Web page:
After the 2013 Boston Marathon bombing, the Boston Athletic Association, which puts on the event, organized a series of therapeutic debriefings for volunteers at a local hotel. Many volunteers had witnessed unbearable human violence as they assisted runners and family members on that terrible race day. They were at risk for post-traumatic stress symptoms (PTSD).
So race volunteers sat together in a conference room with mental health counselors and told their stories, what they had witnessed, how they felt. Often, they broke out in tears and went to the restroom to regain composure.
That’s when they saw Jacoby — Jake for short — the Abyssinian cat. And Lily, the mini horse. The unusual pet therapy teams — pets and trained owners — were waiting right outside the conference room. Inside the room, there was a dog therapy team, too.
“As the volunteers shared their stories, it was extraordinarily intense, and many got overwhelmed,” says Tufts University’s Cummings School of Veterinary Medicine technician Debra Gibbs (she is Program Coordinator for the Tufts Paws for People program). “Some just broke down, hugged the horse or petted the cat, and just cried and expressed that emotion, and moved on. Some people were so full of raw emotion, so fidgety, you could see them start to relax and breathe better. It was impressive to be part of something like that.”
Tufts Paws for People provided the therapy teams for the debriefings. The non-profit organization serves central Massachusetts. It is associated with the national organization, Pet Partners, which trains and registers each therapy handler/animal team.
Most teams — the vast majority — consist of an owner and a dog. But cats can be therapy pets, too. “One of the great things about being affiliated with Pet Partners is that they are the only national group that allows non-canine animals to participate,” says Gibbs. “Cats are the most second most popular species.” (Other species include miniature horses, chickens, cockatoos, parrots, hamsters, guinea pigs, lamas, alpacas, cows and horses.)
Where cats are best suited
Therapy cats are particularly suited to certain situations, especially with the elderly. The handler/cat teams Debra works with help elderly patients in nursing homes, assisted living facilities, Alzheimer’s units, and hospices. “Some people are fearful of dogs,” says Gibbs. “They ask, ‘Please, do you have a cat?'” One four-year-old therapy cat, which has been blinded since getting a viral infection as a kitten, “likes to sit on laps, and climb up to a person’s chest and run his chin on the person’s chin.”
Animals stimulate memories
Cats are particularly wonderful for helping older people with dementia to access memories. “People suffering from dementia are often socially withdrawn, so if you bring an animal in, especially a cat, it may stimulate memories,” says Gibbs. “Perhaps they needed to leave a cat at home. You may hear, ‘We had a cat.’ Then you can ask, ‘Was your cat as big as my cat?’ ‘Did it have long hair or short?’ ‘What was its name?’ We hear from the staff that after these kinds of interactions, people often stay more social and more engaged after the therapy animal has left.” Sometimes the effect lasts for many days.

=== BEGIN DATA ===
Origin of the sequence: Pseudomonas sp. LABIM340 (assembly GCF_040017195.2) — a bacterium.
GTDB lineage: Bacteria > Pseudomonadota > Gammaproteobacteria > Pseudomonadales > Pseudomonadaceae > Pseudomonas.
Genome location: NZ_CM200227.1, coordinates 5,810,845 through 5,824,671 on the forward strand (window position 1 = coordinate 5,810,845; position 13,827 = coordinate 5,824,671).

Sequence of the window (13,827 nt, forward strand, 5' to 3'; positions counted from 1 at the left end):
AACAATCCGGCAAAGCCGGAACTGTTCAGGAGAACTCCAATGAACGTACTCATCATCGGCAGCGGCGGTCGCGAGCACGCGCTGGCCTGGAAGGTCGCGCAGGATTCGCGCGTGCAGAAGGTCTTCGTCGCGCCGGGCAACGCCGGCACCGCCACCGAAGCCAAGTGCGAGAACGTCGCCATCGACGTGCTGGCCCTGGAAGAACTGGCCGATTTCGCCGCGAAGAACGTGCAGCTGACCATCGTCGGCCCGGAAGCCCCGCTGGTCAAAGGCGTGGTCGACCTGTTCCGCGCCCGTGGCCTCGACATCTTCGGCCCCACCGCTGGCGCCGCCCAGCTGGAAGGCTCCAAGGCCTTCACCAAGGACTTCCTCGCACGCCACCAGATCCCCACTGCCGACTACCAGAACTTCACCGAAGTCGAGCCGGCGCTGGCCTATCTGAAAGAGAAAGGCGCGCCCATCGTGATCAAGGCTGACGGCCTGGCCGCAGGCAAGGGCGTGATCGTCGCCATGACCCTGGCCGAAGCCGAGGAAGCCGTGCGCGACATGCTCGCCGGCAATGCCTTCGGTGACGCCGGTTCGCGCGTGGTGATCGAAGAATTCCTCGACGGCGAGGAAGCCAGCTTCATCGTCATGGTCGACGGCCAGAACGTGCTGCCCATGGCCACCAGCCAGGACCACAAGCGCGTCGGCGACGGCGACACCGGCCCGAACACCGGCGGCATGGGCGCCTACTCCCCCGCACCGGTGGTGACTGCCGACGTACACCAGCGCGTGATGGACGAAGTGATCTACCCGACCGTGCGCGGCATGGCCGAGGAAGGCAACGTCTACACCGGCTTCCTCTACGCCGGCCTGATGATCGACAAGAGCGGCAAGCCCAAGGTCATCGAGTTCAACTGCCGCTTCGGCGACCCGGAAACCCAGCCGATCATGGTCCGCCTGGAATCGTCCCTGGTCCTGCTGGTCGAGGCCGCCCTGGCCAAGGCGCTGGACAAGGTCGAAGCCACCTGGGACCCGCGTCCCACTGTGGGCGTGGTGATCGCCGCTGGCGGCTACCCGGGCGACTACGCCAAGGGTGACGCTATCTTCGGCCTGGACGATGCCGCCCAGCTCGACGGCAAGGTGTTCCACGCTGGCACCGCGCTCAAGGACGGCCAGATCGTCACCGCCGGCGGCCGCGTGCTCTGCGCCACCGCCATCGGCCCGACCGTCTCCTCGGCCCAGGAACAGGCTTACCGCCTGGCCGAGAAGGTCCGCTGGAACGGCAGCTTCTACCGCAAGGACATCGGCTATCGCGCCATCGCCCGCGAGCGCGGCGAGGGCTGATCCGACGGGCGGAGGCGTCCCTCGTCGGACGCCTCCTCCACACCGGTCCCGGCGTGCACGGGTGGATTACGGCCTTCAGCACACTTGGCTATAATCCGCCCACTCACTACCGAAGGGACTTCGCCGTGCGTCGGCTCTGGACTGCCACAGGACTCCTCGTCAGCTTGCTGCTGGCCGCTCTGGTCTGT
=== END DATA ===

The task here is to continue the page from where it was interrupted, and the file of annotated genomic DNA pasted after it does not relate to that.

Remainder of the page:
Cats during hospice care
Therapy cats can also be comforting towards the end of life. “Cats like to sit on the beds of people receiving hospice care,” says Gibbs. They not only comfort people in their last weeks or days, she says, but also provide “respite for family members.”
While some cats can be wonderful therapy animals, it does take a certain disposition. A good therapy cat, says Gibbs, is “inherently laid back,” used to being handled and picked up, and not overly reactive to abrupt noises. Therapy cats need to be tolerant of different tones of voices, including people with speech or hearing impediments, who may speak loudly. And a therapy cat needs to be tolerant of being touched awkwardly — with some disabilities, some people “may not be able to stroke a cat gently,” she says. If a cat has the right disposition to start with, tolerance in different situations can often be taught.
Therapy cats also have to wear a halter and leash. “You don’t have to walk with it but the cat needs to tolerate it,” she says. Your cat will also need to be comfortable traveling in a cat carrier. “The hardest part of making cats into good therapy animals is getting them used to traveling,” says Gibbs.
If you’re interested in exploring a pet therapy opportunity for your cat, the best place to start is with Pet Partners. They offer evaluation and training. “Cats are easy to evaluate,” says Gibbs. “They’re either going to be good or they won’t. I have three cats at home, and none of them are good candidates.”
How to get started
If you’re interested in finding out, contact Pet Partners to find out about training and evaluation (see sidebar on this page). Before you go, get your cat acclimated. “Go to a pet store, where you can bring your cat in,” suggests Gibbs. “Get your cat used to being petted by different kinds of people.” Many cats are afraid of carriers because they associate them only with going to the vet, she notes. So start taking your cat to different, perhaps more pleasant, places.
Pet therapy benefits patients, but it also benefits handlers — and pets. “I’d be hard pressed to pick which one benefits the most,” says Gibbs. Pets can become more outgoing and relaxed. Handlers get to see their beloved pets bring joy and peace to people in need. As for recipients, a regular pet therapy visitation is often the highlight of the week. — Bob Barnett